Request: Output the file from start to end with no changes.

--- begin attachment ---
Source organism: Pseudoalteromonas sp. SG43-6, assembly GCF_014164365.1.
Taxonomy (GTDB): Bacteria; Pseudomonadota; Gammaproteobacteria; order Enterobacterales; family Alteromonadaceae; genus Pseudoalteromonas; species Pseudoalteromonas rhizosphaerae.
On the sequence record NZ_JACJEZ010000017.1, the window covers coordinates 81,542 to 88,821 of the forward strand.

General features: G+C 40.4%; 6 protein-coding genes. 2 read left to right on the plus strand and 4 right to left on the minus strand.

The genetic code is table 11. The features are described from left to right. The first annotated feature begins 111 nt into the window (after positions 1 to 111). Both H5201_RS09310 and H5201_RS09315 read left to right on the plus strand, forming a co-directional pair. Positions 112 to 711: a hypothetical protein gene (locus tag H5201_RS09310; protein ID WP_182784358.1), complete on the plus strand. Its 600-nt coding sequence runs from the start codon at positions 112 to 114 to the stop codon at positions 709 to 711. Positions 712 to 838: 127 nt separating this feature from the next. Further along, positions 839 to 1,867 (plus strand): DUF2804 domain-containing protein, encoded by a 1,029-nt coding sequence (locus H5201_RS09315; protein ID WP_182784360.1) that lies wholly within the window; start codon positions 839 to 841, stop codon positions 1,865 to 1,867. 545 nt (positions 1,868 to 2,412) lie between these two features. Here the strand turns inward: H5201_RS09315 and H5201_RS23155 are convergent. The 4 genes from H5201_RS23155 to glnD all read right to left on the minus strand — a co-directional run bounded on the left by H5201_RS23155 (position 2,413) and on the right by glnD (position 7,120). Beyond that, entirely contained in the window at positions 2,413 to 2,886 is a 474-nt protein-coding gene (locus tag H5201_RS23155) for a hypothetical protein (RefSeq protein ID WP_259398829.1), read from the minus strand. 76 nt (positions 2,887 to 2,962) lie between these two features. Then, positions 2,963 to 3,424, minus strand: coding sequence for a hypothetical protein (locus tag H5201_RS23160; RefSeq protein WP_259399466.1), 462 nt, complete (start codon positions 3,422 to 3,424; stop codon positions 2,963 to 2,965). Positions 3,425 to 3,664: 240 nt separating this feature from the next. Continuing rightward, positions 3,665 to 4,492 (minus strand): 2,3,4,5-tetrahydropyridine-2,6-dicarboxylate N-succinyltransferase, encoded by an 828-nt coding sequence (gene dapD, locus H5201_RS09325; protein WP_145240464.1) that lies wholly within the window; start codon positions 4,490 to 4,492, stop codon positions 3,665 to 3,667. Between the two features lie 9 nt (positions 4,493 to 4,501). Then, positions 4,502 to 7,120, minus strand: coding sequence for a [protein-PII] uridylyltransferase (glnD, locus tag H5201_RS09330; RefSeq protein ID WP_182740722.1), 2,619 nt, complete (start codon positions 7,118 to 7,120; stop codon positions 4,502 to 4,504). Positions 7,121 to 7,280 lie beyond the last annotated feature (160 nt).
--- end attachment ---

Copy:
Source organism: Pseudoalteromonas sp. SG43-6, assembly GCF_014164365.1.
Taxonomy (GTDB): Bacteria; Pseudomonadota; Gammaproteobacteria; order Enterobacterales; family Alteromonadaceae; genus Pseudoalteromonas; species Pseudoalteromonas rhizosphaerae.
On the sequence record NZ_JACJEZ010000017.1, the window covers coordinates 81,542 to 88,821 of the forward strand.

General features: G+C 40.4%; 6 protein-coding genes. 2 read left to right on the plus strand and 4 right to left on the minus strand.

The genetic code is table 11. The features are described from left to right. The first annotated feature begins 111 nt into the window (after positions 1 to 111). Both H5201_RS09310 and H5201_RS09315 read left to right on the plus strand, forming a co-directional pair. Positions 112 to 711: a hypothetical protein gene (locus tag H5201_RS09310; protein ID WP_182784358.1), complete on the plus strand. Its 600-nt coding sequence runs from the start codon at positions 112 to 114 to the stop codon at positions 709 to 711. Positions 712 to 838: 127 nt separating this feature from the next. Further along, positions 839 to 1,867 (plus strand): DUF2804 domain-containing protein, encoded by a 1,029-nt coding sequence (locus H5201_RS09315; protein ID WP_182784360.1) that lies wholly within the window; start codon positions 839 to 841, stop codon positions 1,865 to 1,867. 545 nt (positions 1,868 to 2,412) lie between these two features. Here the strand turns inward: H5201_RS09315 and H5201_RS23155 are convergent. The 4 genes from H5201_RS23155 to glnD all read right to left on the minus strand — a co-directional run bounded on the left by H5201_RS23155 (position 2,413) and on the right by glnD (position 7,120). Beyond that, entirely contained in the window at positions 2,413 to 2,886 is a 474-nt protein-coding gene (locus tag H5201_RS23155) for a hypothetical protein (RefSeq protein ID WP_259398829.1), read from the minus strand. 76 nt (positions 2,887 to 2,962) lie between these two features. Then, positions 2,963 to 3,424, minus strand: coding sequence for a hypothetical protein (locus tag H5201_RS23160; RefSeq protein WP_259399466.1), 462 nt, complete (start codon positions 3,422 to 3,424; stop codon positions 2,963 to 2,965). Positions 3,425 to 3,664: 240 nt separating this feature from the next. Continuing rightward, positions 3,665 to 4,492 (minus strand): 2,3,4,5-tetrahydropyridine-2,6-dicarboxylate N-succinyltransferase, encoded by an 828-nt coding sequence (gene dapD, locus H5201_RS09325; protein WP_145240464.1) that lies wholly within the window; start codon positions 4,490 to 4,492, stop codon positions 3,665 to 3,667. Between the two features lie 9 nt (positions 4,493 to 4,501). Then, positions 4,502 to 7,120, minus strand: coding sequence for a [protein-PII] uridylyltransferase (glnD, locus tag H5201_RS09330; RefSeq protein ID WP_182740722.1), 2,619 nt, complete (start codon positions 7,118 to 7,120; stop codon positions 4,502 to 4,504). Positions 7,121 to 7,280 lie beyond the last annotated feature (160 nt).